February can be a tough month for parents of children with special needs. Children react to the weather or the increase in academic difficulty at school or the disruptions of snow days and winter breaks and behave miserably. Specialist appointments and IEP meetings roll around. Extended family members, freed from the holiday requirements of fellowship and good cheer, get back to telling you what they think. Even Valentine's Day can be hard, if you have a child who can't say "I love you" or doesn't want to hear it. Whether you're stuck in the winter doldrums or gearing up for a confrontation, stop by this page every day in February for some appreciation, affirmation and inspiration. And remember that, as hard as February can be, at least it's a short month.
Feb. 28 ♥ YOU ARE AN INSPIRATION. You may feel you need inspiration. Reading essays like "Welcome to Holland" or "The Special Mother" or Web pages like this one may keep you going on days when you're feeling less than hopeful. But you have a fair amount of inspirational power yourself. Others who feel they could never handle what you do are inspired by what you are able to accomplish -- and people who have to handle the things you do are inspired by your example to try their hardest. Your efforts may inspire changes in the way others interact with your child and with all the other children to follow. The next time you're in need of a little inspiration, just look at all the lives you've changed with your love and hard work. You really don't need to look any further than that.
Feb. 27 ♥ YOU ARE PATIENT. When patience is called for, anyway. You understand that life is not a race, and that even slow progress is progress. You try to give your child the time and space necessary to grow and develop and improve, even though can hardly wait to get past current hard times or to see future success. Speaking more slowly, expecting less, repeating lessons not quite learned, waiting for catch-up, working at whatever level is most appropriate -- you've learned how to show the patience your child may so desperately need, even when you're screaming inside for him or her to hurry up already! But woe to the school official or insurance company or medical professional who tries your patience too severely -- you know how to let that screaming out, too.
Feb. 26 ♥ YOU CARE. It would be so much easier if you didn't. If you didn't care how your child was doing in school, you wouldn't have to battle over homework or spend hours reviewing and reteaching. If you didn't care how your child behaved, you wouldn't have to keep finding new and improved disciplinary strategies. If you didn't care about your child's relationships, you wouldn't have to worry about social skills and awkward playdates. If you didn't care about your child's future, you wouldn't have to go on about self-care skills and self-control and self-regulation. You may sometimes adjust your efforts as you realize that things you care too much about aren't really so significant, but you never stop caring about the most important things: your child's happiness and well-being.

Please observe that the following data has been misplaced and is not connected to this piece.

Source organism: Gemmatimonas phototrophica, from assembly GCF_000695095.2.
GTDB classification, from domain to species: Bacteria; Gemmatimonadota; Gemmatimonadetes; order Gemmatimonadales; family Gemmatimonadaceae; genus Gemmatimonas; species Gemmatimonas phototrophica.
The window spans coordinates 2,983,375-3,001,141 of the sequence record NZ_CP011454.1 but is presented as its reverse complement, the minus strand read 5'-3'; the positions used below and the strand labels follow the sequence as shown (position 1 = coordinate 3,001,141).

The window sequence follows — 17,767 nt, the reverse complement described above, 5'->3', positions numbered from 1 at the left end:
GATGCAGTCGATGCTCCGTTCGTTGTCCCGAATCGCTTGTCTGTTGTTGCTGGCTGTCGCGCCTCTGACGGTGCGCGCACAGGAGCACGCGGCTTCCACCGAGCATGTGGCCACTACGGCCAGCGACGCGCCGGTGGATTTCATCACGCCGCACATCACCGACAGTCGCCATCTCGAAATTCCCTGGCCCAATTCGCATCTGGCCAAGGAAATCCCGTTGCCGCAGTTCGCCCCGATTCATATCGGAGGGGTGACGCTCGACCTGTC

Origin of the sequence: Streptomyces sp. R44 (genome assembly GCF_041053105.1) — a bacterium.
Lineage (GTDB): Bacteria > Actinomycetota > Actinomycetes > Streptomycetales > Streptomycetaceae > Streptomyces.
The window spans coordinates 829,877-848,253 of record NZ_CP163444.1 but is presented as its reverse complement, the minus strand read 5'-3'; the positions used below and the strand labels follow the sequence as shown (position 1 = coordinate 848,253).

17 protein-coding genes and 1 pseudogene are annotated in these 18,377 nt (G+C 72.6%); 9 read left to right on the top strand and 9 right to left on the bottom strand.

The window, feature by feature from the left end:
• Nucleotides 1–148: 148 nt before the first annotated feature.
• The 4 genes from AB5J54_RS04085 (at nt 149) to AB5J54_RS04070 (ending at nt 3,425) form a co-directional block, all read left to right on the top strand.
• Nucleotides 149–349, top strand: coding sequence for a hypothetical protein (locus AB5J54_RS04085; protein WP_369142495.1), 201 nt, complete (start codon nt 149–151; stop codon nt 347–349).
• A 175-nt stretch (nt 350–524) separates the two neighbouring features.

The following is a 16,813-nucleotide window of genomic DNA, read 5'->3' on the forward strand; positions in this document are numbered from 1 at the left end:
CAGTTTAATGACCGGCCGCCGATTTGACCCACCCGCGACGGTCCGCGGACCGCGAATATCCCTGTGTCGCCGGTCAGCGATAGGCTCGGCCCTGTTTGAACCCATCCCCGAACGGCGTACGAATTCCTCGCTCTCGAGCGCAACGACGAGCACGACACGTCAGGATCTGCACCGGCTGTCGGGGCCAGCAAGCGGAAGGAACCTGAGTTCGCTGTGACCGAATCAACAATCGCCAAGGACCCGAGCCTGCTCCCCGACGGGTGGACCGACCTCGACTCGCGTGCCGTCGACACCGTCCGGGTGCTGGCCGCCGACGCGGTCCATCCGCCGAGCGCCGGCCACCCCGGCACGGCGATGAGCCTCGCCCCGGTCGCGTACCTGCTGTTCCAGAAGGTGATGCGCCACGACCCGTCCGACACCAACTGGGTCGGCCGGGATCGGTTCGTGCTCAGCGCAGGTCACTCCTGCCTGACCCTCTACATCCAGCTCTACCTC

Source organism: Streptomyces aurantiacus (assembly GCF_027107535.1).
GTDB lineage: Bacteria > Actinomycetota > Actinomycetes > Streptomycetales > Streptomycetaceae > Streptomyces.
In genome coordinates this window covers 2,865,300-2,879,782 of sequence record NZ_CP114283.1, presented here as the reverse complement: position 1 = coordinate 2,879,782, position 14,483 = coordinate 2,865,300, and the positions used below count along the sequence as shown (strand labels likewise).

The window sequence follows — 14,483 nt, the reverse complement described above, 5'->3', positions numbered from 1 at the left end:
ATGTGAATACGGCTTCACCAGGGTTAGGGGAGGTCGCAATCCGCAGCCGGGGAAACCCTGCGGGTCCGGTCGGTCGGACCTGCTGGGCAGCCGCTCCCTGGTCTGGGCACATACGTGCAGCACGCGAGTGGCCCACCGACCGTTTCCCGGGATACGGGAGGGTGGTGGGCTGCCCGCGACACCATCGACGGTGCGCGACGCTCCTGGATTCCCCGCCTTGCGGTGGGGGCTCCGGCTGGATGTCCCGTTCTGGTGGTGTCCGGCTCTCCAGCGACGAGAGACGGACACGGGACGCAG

Feb. 25 ♥ YOU ARE A FIGHTER. Sometimes you have an actual person to battle against -- a specialist, a teacher, an administrator, an insensitive family member, a playground bully, your own stubborn child. Sometimes your opponent is less concrete -- a disease, a disability, a milestone that keeps moving away or a skill your child just can't seem to master. And sometimes you end up fighting against yourself -- subduing your fears, conquering your doubts, attacking your insecurities. Regardless of the foe, you're in it to win it. Surrender is not an option. You may negotiate and agree to a treaty or observe a ceasefire, or you may scorch the earth and take no prisoners, but you'll fight the good fight as long as there is any fight left in you -- and then you'll fight some more.
Feb. 24 ♥ YOU ARE FULL OF SURPRISES. That's certainly true when you're dealing with your child. You know that surprises can be a great way to motivate, amuse, distract and discipline, and you try to always have a big bag of tricks on hand. But you have the element of surprise going for you in other areas, too. Doctors may be surprised to find that you have strong opinions about your child's treatment, and have some facts and observations to back them up. School personnel may be surprised that you have solid, well-thought-out suggestions for how your child should be taught and handled, and have done your homework when it comes to your child's rights and the school's responsibilities. But the one who may be most surprised by your abilities is ... you! Who knew you could do this?